THE WASHINGTON POST – YARIMAR BONILA
How tax breaks and a quasi-colonial status make the island vulnerable to disasters.
Among those I interviewed this summer about Puerto Rico’s economic crisis was a local wealth manager who was extremely upbeat about the economic climate. Anticipating government default, she had redirected her clients’ assets toward U.S. stocks. Investments in the wake of President Trump’s election had been doing very well, she said, adding, “The only thing we need now is a hurricane.” She was referring to how such natural disasters bring in federal money for rebuilding and often become a boon to the construction industry. As I left her office, she encouraged me to buy stock in Home Depot.
After Hurricane Irma swiped Puerto Rico in early September, and with Maria dealing another devastating blow this past week, I’ve thought back repeatedly to this conversation. What conditions would lead someone to view a natural disaster as a boost for the economy? Who benefits from the vulnerability and precarity of those exposed to storms?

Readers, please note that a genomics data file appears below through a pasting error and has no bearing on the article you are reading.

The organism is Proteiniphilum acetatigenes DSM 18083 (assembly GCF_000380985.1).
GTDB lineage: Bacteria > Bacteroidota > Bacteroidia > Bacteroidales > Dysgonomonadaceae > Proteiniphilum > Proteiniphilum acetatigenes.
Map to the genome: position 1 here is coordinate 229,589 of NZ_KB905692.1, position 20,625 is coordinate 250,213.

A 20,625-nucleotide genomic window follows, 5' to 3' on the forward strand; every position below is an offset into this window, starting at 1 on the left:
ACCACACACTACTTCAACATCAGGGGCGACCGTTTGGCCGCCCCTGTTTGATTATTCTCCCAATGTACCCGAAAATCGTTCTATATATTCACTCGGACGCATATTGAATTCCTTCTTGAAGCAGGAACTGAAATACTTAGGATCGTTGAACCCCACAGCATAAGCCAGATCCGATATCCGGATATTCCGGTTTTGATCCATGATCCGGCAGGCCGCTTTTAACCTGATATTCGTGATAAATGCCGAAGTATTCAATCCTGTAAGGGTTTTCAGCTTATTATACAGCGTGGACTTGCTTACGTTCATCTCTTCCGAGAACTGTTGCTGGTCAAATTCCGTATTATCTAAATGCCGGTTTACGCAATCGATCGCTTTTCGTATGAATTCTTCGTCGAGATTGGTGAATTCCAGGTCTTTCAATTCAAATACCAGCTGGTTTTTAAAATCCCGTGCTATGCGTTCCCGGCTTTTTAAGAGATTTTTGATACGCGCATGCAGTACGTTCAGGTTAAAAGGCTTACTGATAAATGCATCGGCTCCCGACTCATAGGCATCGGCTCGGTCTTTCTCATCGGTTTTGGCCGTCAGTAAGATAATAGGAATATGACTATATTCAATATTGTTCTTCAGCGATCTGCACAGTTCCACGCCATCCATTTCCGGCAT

One particularity of this year’s hurricane season is that many of the societies that have been hit are not sovereign nations but rather places with diverse and shifting arrangements with their colonial centers. They include Guadeloupe and St. Martin — where residents are French citizens with European passports and representatives in the French National Assembly — as well as Puerto Rico and the U.S. Virgin Islands, where residents are American citizens but can neither vote in national elections nor have voting representation in Congress. They also encompass places like Anguilla — technically a self-governing state, but one whose defense and economic policy is determined by the British government and whose residents are “overseas citizens” of the United Kingdom.